Colombia’s government is preparing a decree that would restrict the right to hold political rallies or protests, according to newspaper El Tiempo.
The newspaper received a draft decree from the Ministry of the Interior that would allow the government of President Ivan Duque to decide when political rallies and protests are allowed and when not.
The right to assemble in public is a constitutional right that currently can only be restricted by local governments in cases of an emergency or on election days.
The Duque administration wants to restrict this right further and be able to ban political manifestations whenever it pleases, according to El Tiempo.
In order to guarantee public order, the National Government may establish dates on which demonstrations and acts of a political nature are prohibited in public spaces or places.
“The new power would allow the government — overruling the constitution — to manipulate the electoral calendar, violating rights such as the freedom of assembly and expression,” former National Electoral Council magistrate Marco Hincapie told the newspaper.
Former magistrate Jose Joaquin Vives agreed with his former colleague. “the government is overstepping its boundaries and it is unclear why,” Vives said.
The plans to restrict the right of protests are revealed just months before local elections and are in line with intentions expressed by Defense Minister Guillermo Botero, who said he wanted to “regulate” public protests in July last year.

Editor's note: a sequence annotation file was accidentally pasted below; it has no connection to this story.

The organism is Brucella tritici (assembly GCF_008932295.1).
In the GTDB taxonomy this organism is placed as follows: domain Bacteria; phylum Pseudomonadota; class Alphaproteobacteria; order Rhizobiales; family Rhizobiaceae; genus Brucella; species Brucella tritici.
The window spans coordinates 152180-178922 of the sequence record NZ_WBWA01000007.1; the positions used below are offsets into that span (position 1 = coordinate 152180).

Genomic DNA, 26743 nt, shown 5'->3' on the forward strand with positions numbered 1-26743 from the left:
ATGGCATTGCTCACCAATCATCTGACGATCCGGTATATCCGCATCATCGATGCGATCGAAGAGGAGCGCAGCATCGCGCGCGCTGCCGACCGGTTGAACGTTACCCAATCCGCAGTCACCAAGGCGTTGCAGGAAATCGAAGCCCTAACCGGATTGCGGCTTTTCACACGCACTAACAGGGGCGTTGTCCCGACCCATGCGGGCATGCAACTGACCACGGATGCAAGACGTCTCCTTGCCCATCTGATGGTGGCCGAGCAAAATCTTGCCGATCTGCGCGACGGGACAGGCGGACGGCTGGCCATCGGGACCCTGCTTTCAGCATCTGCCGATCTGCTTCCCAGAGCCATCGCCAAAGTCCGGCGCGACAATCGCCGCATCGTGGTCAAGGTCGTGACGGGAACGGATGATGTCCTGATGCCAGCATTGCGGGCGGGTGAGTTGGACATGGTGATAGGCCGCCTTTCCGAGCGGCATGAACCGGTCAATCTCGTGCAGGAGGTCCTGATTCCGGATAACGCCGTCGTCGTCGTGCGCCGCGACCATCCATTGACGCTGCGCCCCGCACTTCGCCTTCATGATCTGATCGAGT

According to Botero, protests ought to “represent the interests of all Colombians and not just a small group.”
According to the director of electoral observation organization MOE, Alejandro Barrios, the decree would allow the government to ban political campaigning events and legitimate public protests.
The discretion that the Government may have when deciding which days these events are forbidden generates greater incentives to limit — with political motives — not only the carrying out of campaign activities, but also spontaneous and legitimate demonstrations by citizens.
MOE director Alejandro Barrios
Interior Minister Nancy Patricia Gutierrez reiterated to El Tiempo that the draft decree is still being studied and has not yet been signed off on.
If the minister does sign off on the decree, the Constitutional Court could step in and nullify it on constitutional grounds.